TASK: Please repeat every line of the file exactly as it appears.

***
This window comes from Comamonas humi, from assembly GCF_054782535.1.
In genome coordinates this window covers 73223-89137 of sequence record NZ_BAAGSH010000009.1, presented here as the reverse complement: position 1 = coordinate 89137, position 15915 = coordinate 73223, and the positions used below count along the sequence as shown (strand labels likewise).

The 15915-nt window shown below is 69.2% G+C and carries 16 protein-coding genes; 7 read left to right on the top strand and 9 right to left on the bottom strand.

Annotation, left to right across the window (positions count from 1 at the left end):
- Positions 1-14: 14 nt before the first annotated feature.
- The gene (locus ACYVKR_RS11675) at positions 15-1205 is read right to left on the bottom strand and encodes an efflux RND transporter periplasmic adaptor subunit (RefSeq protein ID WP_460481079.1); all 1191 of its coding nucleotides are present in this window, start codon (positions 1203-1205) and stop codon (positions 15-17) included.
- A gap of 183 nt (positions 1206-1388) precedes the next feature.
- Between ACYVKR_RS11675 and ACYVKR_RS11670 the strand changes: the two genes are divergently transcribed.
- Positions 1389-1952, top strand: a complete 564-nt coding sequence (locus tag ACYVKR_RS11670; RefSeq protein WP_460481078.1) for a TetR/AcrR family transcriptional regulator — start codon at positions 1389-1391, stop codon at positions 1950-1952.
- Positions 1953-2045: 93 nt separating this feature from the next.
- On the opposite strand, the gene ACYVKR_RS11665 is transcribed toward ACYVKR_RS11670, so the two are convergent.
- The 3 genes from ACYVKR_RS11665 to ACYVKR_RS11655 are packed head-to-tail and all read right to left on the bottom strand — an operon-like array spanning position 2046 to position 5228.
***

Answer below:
This window comes from Comamonas humi, from assembly GCF_054782535.1.
In genome coordinates this window covers 73223-89137 of sequence record NZ_BAAGSH010000009.1, presented here as the reverse complement: position 1 = coordinate 89137, position 15915 = coordinate 73223, and the positions used below count along the sequence as shown (strand labels likewise).

The 15915-nt window shown below is 69.2% G+C and carries 16 protein-coding genes; 7 read left to right on the top strand and 9 right to left on the bottom strand.

Annotation, left to right across the window (positions count from 1 at the left end):
- Positions 1-14: 14 nt before the first annotated feature.
- The gene (locus ACYVKR_RS11675) at positions 15-1205 is read right to left on the bottom strand and encodes an efflux RND transporter periplasmic adaptor subunit (RefSeq protein ID WP_460481079.1); all 1191 of its coding nucleotides are present in this window, start codon (positions 1203-1205) and stop codon (positions 15-17) included.
- A gap of 183 nt (positions 1206-1388) precedes the next feature.
- Between ACYVKR_RS11675 and ACYVKR_RS11670 the strand changes: the two genes are divergently transcribed.
- Positions 1389-1952, top strand: a complete 564-nt coding sequence (locus tag ACYVKR_RS11670; RefSeq protein WP_460481078.1) for a TetR/AcrR family transcriptional regulator — start codon at positions 1389-1391, stop codon at positions 1950-1952.
- Positions 1953-2045: 93 nt separating this feature from the next.
- On the opposite strand, the gene ACYVKR_RS11665 is transcribed toward ACYVKR_RS11670, so the two are convergent.
- The 3 genes from ACYVKR_RS11665 to ACYVKR_RS11655 are packed head-to-tail and all read right to left on the bottom strand — an operon-like array spanning position 2046 to position 5228.